Heart of South Omaha could see major renovations to its business district
OMAHA, Neb. (WOWT) - The heart of South Omaha could soon see some big changes to its business district. Metro community leaders and organizations see it as an unfinished project.
As you walk the sidewalks of South 24th Street you’ll notice the lively painted buildings, tiles, and decorated lights.
The vibrant atmosphere tops it all off with music.
“24th Street is perhaps the strongest commercial corridor in south Omaha neighborhoods,” said Cesar Garcia, executive director of Canopy South.
However, what you might not know is that all these eye-appealing details are part of a project that began fifteen years ago.
“It started with John Barrientos and RDG, they did it in phases and they did the first couple of phases but the third phase never got done and that’s the Plaza del La Raza,” Mora said.
Marcos Mora is one of the board members of the Latino Business District Board. Mora says La Plaza del La Raza is going to transform into a gathering space for families and a place to hold community events, but this is only part of the plan.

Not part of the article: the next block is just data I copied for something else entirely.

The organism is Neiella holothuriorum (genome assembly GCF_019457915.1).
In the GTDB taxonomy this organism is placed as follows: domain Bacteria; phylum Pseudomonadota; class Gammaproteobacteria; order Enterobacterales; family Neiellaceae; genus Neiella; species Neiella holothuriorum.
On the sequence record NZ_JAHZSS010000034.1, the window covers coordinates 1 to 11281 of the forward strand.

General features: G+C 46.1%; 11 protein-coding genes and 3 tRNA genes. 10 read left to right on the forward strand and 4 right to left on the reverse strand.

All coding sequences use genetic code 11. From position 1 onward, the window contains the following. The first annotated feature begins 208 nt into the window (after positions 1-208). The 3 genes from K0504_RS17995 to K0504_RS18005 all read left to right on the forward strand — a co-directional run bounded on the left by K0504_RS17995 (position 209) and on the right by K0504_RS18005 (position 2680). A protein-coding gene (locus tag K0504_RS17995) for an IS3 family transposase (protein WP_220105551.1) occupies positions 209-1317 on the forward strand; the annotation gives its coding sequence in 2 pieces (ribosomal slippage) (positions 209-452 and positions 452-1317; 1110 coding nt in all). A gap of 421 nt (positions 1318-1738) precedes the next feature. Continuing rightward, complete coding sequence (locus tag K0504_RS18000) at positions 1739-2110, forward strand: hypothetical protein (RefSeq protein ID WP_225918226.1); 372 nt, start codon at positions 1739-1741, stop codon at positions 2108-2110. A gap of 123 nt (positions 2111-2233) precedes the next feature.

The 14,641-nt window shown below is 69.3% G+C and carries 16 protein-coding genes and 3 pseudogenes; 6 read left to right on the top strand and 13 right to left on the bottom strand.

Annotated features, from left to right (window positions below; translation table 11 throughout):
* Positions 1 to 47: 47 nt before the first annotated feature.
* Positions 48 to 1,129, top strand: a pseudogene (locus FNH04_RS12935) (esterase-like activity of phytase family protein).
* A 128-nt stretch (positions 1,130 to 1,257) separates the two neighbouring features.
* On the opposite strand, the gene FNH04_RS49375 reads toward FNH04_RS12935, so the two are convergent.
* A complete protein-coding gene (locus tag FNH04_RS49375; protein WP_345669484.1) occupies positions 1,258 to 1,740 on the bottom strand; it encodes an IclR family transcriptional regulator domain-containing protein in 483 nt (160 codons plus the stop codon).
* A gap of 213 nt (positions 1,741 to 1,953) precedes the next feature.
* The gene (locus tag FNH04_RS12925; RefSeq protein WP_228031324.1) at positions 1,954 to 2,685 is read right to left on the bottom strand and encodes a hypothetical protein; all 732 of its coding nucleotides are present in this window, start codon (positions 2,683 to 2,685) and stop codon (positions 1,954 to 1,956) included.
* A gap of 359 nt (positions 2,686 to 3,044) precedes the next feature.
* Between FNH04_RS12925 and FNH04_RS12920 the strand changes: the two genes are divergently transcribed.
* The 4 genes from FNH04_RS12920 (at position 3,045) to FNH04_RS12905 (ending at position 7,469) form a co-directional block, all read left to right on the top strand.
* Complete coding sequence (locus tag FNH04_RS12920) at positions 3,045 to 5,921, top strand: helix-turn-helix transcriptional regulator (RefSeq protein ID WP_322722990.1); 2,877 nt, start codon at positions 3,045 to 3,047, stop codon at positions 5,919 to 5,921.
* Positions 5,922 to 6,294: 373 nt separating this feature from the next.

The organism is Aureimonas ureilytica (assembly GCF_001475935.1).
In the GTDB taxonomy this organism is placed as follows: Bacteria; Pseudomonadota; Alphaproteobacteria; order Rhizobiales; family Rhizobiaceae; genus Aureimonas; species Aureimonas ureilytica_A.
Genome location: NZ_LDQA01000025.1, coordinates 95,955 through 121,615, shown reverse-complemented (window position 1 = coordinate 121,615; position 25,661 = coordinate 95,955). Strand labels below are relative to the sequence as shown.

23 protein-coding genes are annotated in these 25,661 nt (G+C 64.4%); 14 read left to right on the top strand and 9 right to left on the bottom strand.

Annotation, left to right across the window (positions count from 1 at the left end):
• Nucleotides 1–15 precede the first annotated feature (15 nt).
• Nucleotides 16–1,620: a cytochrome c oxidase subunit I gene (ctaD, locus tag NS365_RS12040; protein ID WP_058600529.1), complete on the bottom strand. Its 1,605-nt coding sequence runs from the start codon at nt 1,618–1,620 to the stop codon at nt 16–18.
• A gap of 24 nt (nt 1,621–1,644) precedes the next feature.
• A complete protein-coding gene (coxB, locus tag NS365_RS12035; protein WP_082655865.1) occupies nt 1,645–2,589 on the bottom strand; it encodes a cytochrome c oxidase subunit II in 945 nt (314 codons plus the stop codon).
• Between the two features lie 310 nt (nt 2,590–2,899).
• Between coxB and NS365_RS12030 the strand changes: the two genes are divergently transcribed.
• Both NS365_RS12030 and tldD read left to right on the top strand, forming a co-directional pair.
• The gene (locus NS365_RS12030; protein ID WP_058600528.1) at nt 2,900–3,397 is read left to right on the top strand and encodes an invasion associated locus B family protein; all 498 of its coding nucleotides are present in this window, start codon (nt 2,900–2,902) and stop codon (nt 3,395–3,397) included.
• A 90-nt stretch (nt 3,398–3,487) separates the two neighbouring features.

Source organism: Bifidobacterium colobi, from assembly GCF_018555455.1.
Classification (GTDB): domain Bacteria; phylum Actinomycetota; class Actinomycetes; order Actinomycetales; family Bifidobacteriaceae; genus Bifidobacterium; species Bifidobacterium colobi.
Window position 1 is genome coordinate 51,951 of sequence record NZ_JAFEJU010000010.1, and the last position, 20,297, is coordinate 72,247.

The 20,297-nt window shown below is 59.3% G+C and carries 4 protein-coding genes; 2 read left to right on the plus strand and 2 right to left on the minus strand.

Another idea is to make more nearby businesses feel more connected to the 24th Street corridor by expanding the tiles and details to other streets.
“The idea is going to be to do any repairs we need to get done in this corridor and expand it to F Street,” Mora said.
They’re also hoping to put in a parking garage to make it easier for people to enjoy what the busy area has to offer.
“So, our goal is to have a parking structure for our special events and our overflow, especially for the weekends,” Mora said.
For years, several South Omaha organizations have been teaming up to gather enough funds to make all this happen -- and they think their chance has arrived.
Garcia believes they have a good shot at getting ARPA money to complete this project.
“Continue providing opportunities to continue supporting this community and also the tourism and celebrating our culture,” Garcia said.
This means opening doors of opportunity, with a new community center too.
“A hub that has job programming, economic development, workforce development, and educational opportunities,” Mora said.
Mora said the main goal is to show what the Hispanic and Latino community can do for South Omaha.
South Omaha will likely hear back from the state about whether or not they’ll receive ARPA funds in the summer.
Mora and Garcia hope people contact their state senators and urge them to support giving money to the project.
Metro leaders plan to meet Monday to discuss project developments.
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